International Ocean Discovery Program Expedition 368 is the second of two consecutive cruises that form the South China Sea Rifted Margin program. Expeditions 367 and 368 share the common key objectives of testing scientific hypotheses of breakup of the northern South China Sea (SCS) margin and comparing its rifting style and history to other nonvolcanic or magma-poor rifted margins. Four primary sites were selected for the overall program: one in the outer margin high (OMH) and three seaward of the OMH on distinct, margin-parallel basement ridges. These three ridges are informally labeled A, B, and C. They are located within the continent-ocean transition (COT) zone ranging from the OMH to the interpreted steady-state oceanic crust (Ridge C) of the SCS. The main scientific objectives include 1. Determining the nature of the basement within crustal units across the COT of the SCS that are critical to constrain style of rifting, 2. Constraining the time interval from initial crustal extension and plate rupture to the initial generation of igneous ocean crust, 3. Constraining vertical crustal movements during breakup, and 4. Examining the nature of igneous activity from rifting to seafloor spreading. In addition, the sediment cores from the drill sites targeting primarily tectonic and basement objectives will provide information on the Cenozoic regional environmental development of the Southeast Asia margin. Expedition 368 was planned to drill at two primary sites (U1501 and U1503) at the OMH and Ridge C, respectively. However, based on drilling results from Expedition 367, Expedition 368 chose to insert an alternate site on Ridge A (Site U1502). In total, the expedition completed operations at four sites (U1501, U1502, U1504, and U1505). Site U1503, however, was not completed beyond casing to 990 m because of mechanical problems with the drilling equipment that limited the expedition from 25 May 2017 to the end of the expedition to operate with a drill string not longer than 3400 m. New alternate Site U1504 proposed during Expedition 367 met this condition. Site U1505 also met the operational constraints of the 3400 m drill string (total) and was an alternate site for the already drilled Site U1501. At Site U1501, we cored to 697.1 m in 9.4 days, with 78.5% recovery. We also drilled ahead for 433.5 m in Hole U1501D and then logged downhole data from 78.3 to 399.3 m. In 19.3 days at Site U1502, we penetrated 1679.0 m, set 723.7 m of casing and cored a total of 576.3 m with 53.5% recovery, and collected downhole log data from 785.3 to 875.3 m and seismic data through the 10¾ inch casing. At Site U1503, we penetrated 995.1 m, setting 991.5 m of 10¾ inch casing, but no cores were taken. At Site U1504, we took 40 rotary core barrel (RCB) cores over two holes. The cored interval between both holes was 277.3 m with 26.8% recovery. An 88.2 m interval was drilled in Hole U1504B. At Site U1505, we cored 668.0 m with 101.1% recovery. Logging data was collected from 80.1 to 341.2 m. Operations at this site covered 6.1 days. Except for Site U1505, we drilled to acoustic basement, which prior to the expedition, except for Site U1501, had been interpreted to be crystalline basement. A total of 6.65 days were lost due to mechanical breakdown or waiting on spare supplies for repair of drilling equipment. At Site U1501 on the OMH, coring ~45 m into the acoustic basement sampled highly lithified sandstone to conglomerate of presumed Mesozoic age overlain by siliciclastic Eocene pre- to synrift sediments of Oligocene age and topped by primarily carbonaceous postrift sediments of early Miocene to Pleistocene age. Site U1502 on Ridge A was cased to 723.7 m. At this site, we recovered 180 m of hydrothermally altered brecciated basalts comprising sheet and pillow lavas below deep-marine sediments of Oligocene to late Miocene age. Coring was not performed within the upper 380 m (~Pliocene-Pleistocene) at Site U1502. At Site U1503 on Ridge C, 991.5 m of casing was installed in preparation for the planned deep drilling to ~1800 m, but no coring was performed due to mechanical failures, and the site was abandoned without further activity. Coring at Site U1504 on the OMH ~45 km east of Site U1501 recovered metamorphic schist to gneiss (greenschist facies) below late Eocene (?) carbonate rocks (partly reef debris) and early Miocene to Pleistocene sediments. At Site U1505, we cored to 480.15 m through Pleistocene to late Oligocene mainly carbonaceous ooze followed at depth by early Oligocene to late Eocene siliciclastic sediments. Efforts were made at every drill site to correlate the core with the seismic data and seismic stratigraphic unconformities interpreted within the Eocene to Plio-Pleistocene sedimentary sequence prior to drilling. The predrilling interpretation of ages of these unconformities was in general confirmed by drilling results. As a result of the constraints on the length of drill string that could be deployed during the later part of Expedition 368, the secondary expedition objectives addressing the environmental history of the SCS and Southeast Asia received more focus than planned because these sites are located in shallower water depths and required less penetration depth. This forced change in emphasis, however, was without fatal consequences for the primary tectonic objectives. The two expeditions together provided solid evidence for a process of breakup that included vigorous synrift magmatism as opposed to the often-favored interpretation of the SCS margin as a magma-starved margin.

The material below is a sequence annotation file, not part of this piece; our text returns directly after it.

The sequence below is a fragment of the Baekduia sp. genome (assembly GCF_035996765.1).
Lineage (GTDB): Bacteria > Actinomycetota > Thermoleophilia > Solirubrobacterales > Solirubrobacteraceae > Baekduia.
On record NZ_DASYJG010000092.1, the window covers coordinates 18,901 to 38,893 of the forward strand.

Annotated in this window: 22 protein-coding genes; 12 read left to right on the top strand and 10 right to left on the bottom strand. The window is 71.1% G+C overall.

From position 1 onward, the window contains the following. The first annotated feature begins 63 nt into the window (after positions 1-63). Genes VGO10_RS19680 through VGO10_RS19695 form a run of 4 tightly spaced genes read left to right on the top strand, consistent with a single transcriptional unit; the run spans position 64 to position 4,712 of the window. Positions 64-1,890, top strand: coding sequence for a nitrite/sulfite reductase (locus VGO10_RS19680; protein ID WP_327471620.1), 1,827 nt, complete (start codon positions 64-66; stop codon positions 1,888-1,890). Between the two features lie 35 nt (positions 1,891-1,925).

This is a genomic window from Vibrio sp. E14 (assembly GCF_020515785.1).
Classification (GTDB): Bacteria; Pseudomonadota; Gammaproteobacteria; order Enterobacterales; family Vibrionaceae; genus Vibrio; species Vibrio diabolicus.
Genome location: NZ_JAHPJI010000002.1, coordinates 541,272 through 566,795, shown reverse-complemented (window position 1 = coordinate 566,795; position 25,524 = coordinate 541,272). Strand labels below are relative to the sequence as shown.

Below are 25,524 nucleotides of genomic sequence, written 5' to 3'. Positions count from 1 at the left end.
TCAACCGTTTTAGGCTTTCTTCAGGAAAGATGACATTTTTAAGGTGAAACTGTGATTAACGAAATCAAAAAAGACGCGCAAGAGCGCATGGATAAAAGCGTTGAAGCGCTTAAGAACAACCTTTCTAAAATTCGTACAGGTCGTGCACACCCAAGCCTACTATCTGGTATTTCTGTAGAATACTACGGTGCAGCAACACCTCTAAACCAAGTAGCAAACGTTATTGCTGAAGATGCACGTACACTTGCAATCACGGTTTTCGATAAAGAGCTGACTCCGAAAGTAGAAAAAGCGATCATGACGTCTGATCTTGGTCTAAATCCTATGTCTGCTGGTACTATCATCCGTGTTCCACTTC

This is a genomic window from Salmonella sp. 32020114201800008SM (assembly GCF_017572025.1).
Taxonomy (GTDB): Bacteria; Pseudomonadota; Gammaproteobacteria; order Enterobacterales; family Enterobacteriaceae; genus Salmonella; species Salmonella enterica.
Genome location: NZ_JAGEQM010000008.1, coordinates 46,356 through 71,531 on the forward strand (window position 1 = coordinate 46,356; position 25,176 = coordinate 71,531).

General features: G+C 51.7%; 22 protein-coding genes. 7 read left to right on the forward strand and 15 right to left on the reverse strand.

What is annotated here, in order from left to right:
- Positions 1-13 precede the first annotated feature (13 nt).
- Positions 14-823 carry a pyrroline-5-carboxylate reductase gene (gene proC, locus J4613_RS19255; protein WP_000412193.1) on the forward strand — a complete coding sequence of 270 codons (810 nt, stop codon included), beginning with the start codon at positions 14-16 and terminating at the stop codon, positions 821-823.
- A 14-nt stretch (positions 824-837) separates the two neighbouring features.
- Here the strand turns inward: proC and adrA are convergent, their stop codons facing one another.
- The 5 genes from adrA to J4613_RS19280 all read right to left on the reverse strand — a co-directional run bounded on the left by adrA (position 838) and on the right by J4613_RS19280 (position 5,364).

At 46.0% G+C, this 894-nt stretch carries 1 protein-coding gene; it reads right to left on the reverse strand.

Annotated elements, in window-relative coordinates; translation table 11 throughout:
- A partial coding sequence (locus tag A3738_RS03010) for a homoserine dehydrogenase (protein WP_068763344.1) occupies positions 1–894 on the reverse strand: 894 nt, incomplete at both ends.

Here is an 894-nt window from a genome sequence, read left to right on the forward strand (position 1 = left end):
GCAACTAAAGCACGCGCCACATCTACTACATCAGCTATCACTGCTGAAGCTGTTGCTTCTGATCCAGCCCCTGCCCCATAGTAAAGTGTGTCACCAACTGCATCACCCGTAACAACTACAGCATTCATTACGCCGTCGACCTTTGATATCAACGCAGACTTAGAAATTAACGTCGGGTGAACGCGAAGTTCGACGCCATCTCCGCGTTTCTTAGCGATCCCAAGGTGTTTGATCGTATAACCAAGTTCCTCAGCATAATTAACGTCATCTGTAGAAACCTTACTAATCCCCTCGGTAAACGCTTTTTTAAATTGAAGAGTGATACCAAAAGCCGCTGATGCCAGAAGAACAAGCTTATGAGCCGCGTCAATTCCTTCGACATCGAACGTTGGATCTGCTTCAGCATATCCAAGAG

Original languageEnglish (US)
Pages (from-to)1-54
Number of pages54
JournalIntegrated Ocean Drilling Program: Preliminary Reports
Issue number368
StatePublished - Aug 1 2018
Externally publishedYes